“Human rights issues are of material concern to shareholders, consumers and increasingly to regulators. From human trafficking in agricultural supply chains to labor conditions in factories around the world, increased attention is being paid to how a company does its business, including how it minimizes negative impacts on human rights,” Amol Mehra, director of the International Corporate Accountability Roundtable, a Washington-based network that supports but is not affiliated with the new benchmarking project, told MintPress.
“By creating meaningful benchmarks and rankings, stakeholders will have the power to invest, shop and support their values. Further, a powerful race to the top will help set the leaders apart from the laggards and create a business environment where respect for human rights is a core differential advantage.”
Despite this widespread growth in interest, it is unclear the extent to which national governments will get involved with the benchmarking initiative. In mid-December, the British government announced that it would be offering significant financial support for the project, which the Dutch government is also backing.
Since then, the British business minister, Jo Swinson, has repeatedly called on other countries “join us” in supporting the project, which she says will be an “invaluable resource to protect the rights of vulnerable people in the UK and around the world.” But other countries, including the United States, have not publicly taken up this offer. Still, EIRIS’s Hine says he expects additional government support will eventually be forthcoming.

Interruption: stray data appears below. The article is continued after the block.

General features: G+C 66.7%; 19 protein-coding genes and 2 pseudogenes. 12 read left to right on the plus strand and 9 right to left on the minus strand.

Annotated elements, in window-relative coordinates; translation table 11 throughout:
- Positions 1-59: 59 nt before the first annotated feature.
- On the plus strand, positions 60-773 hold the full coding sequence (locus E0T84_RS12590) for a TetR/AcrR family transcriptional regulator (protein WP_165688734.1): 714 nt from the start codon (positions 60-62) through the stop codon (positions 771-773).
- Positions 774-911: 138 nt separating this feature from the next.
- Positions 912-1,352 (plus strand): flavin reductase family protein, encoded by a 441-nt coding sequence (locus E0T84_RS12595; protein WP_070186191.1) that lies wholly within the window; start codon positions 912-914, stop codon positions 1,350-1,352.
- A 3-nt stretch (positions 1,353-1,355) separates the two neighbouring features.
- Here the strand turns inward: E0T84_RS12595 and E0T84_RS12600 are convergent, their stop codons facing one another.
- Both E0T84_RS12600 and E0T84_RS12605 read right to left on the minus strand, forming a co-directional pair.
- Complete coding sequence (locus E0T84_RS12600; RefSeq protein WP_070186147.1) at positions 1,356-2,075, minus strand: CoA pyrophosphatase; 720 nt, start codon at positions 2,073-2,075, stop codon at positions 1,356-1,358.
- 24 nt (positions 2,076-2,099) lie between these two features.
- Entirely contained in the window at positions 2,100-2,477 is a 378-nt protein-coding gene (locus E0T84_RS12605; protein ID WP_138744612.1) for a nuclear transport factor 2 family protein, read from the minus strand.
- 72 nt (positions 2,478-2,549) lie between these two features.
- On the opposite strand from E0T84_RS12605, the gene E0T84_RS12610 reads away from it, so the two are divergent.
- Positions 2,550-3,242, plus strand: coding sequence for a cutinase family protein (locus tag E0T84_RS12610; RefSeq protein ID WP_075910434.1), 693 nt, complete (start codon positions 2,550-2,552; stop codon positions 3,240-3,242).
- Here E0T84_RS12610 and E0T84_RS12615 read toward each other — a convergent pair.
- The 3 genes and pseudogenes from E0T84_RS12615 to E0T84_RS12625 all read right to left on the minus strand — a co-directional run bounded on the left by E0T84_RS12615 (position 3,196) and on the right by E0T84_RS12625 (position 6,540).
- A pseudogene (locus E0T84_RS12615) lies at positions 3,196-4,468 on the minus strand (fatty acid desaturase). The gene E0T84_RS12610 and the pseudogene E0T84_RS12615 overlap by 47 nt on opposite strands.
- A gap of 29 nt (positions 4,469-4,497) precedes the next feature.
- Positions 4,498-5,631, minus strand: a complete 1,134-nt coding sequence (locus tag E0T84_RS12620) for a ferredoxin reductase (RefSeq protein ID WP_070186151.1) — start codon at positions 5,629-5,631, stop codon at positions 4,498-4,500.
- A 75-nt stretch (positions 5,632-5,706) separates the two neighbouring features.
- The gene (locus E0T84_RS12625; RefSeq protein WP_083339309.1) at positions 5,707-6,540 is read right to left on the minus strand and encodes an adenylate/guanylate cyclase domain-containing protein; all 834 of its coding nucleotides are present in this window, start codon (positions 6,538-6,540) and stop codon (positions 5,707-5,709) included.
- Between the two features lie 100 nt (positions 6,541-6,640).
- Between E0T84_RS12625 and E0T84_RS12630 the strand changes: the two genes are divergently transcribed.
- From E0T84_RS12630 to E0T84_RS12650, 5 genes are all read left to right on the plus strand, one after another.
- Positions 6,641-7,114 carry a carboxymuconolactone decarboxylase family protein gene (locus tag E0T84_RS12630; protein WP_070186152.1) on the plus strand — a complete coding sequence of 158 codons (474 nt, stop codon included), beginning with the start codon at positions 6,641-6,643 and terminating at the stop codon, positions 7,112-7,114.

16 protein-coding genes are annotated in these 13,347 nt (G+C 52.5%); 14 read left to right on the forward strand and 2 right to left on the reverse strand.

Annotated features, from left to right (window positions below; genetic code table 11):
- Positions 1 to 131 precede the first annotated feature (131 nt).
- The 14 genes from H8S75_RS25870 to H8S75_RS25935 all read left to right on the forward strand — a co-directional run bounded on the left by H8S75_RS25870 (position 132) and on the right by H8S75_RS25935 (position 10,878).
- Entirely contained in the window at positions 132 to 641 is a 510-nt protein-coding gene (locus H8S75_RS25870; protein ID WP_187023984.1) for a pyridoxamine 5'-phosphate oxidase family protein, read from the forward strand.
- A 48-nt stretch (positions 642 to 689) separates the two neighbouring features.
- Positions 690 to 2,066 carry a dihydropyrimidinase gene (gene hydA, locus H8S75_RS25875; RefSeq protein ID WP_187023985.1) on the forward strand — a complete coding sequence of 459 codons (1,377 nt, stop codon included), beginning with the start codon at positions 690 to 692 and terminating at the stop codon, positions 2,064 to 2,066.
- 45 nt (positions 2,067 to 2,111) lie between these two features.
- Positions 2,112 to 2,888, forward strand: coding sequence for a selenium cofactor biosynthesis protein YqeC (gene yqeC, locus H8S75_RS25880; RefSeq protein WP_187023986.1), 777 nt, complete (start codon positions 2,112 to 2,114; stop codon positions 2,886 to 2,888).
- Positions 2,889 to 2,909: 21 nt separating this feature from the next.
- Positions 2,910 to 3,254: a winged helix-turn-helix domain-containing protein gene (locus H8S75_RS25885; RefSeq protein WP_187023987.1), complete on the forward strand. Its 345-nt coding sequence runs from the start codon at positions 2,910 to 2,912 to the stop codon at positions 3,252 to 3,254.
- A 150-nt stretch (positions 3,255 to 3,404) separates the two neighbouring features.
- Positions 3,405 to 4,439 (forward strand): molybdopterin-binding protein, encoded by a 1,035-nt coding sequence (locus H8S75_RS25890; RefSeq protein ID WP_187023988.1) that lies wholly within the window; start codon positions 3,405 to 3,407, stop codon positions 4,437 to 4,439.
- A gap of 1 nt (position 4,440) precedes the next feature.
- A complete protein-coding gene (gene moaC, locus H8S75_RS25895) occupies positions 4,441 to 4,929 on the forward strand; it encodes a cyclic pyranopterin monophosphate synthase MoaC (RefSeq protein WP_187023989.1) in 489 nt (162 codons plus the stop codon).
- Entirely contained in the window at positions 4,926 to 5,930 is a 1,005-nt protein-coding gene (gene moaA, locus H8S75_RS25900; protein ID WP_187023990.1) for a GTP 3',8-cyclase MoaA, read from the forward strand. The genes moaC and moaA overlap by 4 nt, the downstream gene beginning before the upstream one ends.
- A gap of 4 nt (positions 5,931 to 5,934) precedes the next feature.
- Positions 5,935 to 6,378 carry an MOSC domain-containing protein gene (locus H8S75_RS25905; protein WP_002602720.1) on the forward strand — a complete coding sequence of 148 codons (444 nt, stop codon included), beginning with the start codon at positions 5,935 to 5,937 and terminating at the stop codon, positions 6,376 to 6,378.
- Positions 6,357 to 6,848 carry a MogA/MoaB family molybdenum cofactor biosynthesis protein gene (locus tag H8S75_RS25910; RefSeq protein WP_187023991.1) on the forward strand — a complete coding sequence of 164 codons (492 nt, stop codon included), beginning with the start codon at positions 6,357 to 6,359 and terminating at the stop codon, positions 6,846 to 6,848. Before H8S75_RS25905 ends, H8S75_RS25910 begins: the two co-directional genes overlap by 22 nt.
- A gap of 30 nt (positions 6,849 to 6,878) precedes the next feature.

There is precedent for this type of approach, a ranking of corporations to prompt change. For instance, international development experts point to positive results from the Access to Medicine Index, a Gates Foundation-funded initiative that rates the 20 largest drugs producers around issues of pricing and availability of life-saving pharmaceuticals in poor countries.
Since the index began publishing in 2008, its organizers say major drugs companies have increasingly taken into account socioeconomic factors in their pricing strategies.
In addition, “more companies are applying pricing schemes within countries, targeting different segments of the population with different prices,” the index’s website reports. “The number of companies engaged in such segmentation has grown substantially over successive Indices, from five companies in 2010, to 12 in 2012, to 16 in 2014.”